Should We Scrap The Public Option?



Dave Mann

The New York Times on Sunday ran a wonderfully contrarian take on health care reform.

Paul Starr, Princeton University professor, argues that the so-called public option should be the least of our concerns.

Starr contends that the version of the public option in the current House and Senate bills is so limited and narrow in scope that it’s impact will be minimal. There are bigger fish to fry.

He writes:

As the health care debate enters its decisive stage, liberals in Congress should be ready to trade the public option for provisions that will actually make the reforms succeed.Discussion of the public option — a government insurance plan that would be offered to individuals and small businesses buying coverage through new insurance exchanges — has been dominated by ideological politics. Conservatives claim it would amount to a government takeover, while liberals imagine that it would radically alter the insurance market by providing better protection at lower cost.As it now stands in Congress, however, the public option would do neither.

What are these bigger fish? He contends that liberals should surrender the public option as part of a deal that strengthens the health care reform in Two critical areas. One key issue is how strictly insurance companies will be regulated in the proposed health care exchanges:

The basic aim of reform is to create a more efficient and equitable system for health insurance and health care and to provide subsidies so everyone can afford coverage. Those who obtain insurance individually or through small businesses now get a rotten deal in the market. Out of every dollar in premiums they pay, nearly 30 cents goes for administrative overhead (as opposed to about 7 cents in large-employer plans). And those in poor health may be denied coverage for pre-existing conditions or be charged astronomical rates for insurance…..

For these reforms to succeed, there needs to be effective regulatory authority to prevent insurers from engaging in abusive practices and subverting the new rules. The bill passed by the House would provide for that authority and lodges it in the federal government, though states could take over the exchanges if they met federal requirements. The Senate bill would leave most of the enforcement as well as the running of the exchanges to the states.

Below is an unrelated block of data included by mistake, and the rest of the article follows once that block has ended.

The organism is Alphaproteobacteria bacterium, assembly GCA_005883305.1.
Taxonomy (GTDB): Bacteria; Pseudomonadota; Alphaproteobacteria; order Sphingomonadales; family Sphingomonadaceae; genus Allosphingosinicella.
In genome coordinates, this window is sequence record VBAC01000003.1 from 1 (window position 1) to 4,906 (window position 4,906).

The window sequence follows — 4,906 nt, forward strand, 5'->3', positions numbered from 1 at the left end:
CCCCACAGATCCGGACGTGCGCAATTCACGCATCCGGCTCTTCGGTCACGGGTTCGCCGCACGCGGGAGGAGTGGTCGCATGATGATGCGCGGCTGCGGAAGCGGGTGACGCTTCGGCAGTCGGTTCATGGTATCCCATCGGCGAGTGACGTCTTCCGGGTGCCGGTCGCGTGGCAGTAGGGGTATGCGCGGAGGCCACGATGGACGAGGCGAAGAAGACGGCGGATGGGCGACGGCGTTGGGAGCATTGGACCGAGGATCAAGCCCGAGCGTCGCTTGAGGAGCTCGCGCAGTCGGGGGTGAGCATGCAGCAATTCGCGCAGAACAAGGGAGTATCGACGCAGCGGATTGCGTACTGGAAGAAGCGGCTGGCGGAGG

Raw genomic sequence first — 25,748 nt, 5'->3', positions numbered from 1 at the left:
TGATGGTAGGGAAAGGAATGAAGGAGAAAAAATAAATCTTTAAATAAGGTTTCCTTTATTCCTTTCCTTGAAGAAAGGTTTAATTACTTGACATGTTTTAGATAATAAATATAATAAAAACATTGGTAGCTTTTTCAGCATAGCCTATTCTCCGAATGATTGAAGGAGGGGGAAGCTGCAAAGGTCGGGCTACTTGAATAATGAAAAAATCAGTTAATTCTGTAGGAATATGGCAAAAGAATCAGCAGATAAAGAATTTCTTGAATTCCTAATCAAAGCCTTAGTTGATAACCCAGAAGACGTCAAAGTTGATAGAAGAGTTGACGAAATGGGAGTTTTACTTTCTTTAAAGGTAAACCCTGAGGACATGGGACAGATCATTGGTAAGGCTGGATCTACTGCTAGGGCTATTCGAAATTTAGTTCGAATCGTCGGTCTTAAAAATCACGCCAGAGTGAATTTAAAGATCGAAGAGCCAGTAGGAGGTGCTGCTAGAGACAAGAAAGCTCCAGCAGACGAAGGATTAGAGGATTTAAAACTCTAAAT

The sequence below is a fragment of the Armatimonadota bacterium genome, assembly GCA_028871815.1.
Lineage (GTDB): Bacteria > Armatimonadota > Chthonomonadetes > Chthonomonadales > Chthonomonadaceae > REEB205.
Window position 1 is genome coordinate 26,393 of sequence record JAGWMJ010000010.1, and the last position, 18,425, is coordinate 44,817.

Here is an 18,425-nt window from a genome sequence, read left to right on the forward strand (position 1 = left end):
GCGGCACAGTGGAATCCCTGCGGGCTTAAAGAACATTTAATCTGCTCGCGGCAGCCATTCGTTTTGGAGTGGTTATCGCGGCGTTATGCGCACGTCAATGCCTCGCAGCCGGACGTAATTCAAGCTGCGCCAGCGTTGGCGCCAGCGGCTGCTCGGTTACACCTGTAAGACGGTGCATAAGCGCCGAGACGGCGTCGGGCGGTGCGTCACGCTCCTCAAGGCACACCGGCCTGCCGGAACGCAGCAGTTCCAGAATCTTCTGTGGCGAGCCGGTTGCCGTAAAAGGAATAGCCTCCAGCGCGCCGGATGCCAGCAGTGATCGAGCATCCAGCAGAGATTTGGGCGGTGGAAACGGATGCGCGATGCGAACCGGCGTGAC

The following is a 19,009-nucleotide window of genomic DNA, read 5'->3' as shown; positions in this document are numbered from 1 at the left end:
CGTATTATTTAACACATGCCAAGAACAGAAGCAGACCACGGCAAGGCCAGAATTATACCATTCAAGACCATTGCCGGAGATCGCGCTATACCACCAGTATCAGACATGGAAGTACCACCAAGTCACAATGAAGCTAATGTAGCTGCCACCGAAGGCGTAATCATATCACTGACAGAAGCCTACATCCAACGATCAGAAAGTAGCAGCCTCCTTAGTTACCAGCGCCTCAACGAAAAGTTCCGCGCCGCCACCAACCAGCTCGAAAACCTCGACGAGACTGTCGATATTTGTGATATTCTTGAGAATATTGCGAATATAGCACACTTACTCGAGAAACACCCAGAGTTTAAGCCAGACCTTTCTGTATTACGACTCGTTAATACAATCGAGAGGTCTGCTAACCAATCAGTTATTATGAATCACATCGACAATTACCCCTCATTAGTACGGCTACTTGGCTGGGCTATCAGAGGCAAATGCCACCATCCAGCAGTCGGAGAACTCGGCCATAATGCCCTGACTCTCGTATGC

Another key issue, Starr writes, is when the bill goes into effect:

Accelerating the timetable of reform ought to be a priority. Although the legislation calls for some important interim measures, the Senate bill defers opening the exchanges and extending coverage until 2014. By comparison, when Medicare was enacted in 1965, it went into effect the next year.For Congress to put off expanding coverage to 2014 would be asking for a lot of patience from voters. It would also give the opponents of reform two elections to undo it. President Obama would have to run for re-election in 2012 defending a program from which people would have seen little benefit.To speed the process, the legislation ought to give states financial incentives to adopt the reforms on their own as early as mid-2011. A state like Massachusetts, which already has a working exchange, could move expeditiously to qualify for federal money. The final deadline for the federal government’s expansion of coverage should be no later than Jan. 1, 2012.

He concludes:

Let the moderate Democrats who oppose the public option say they stopped a government takeover. Liberals should be prepared to give up what is now a mere symbol for changes in the bill that would deliver affordable insurance more effectively and quickly to the millions of Americans who desperately need it.

As the Senate begins a marathon debate on health care, this piece is a must read.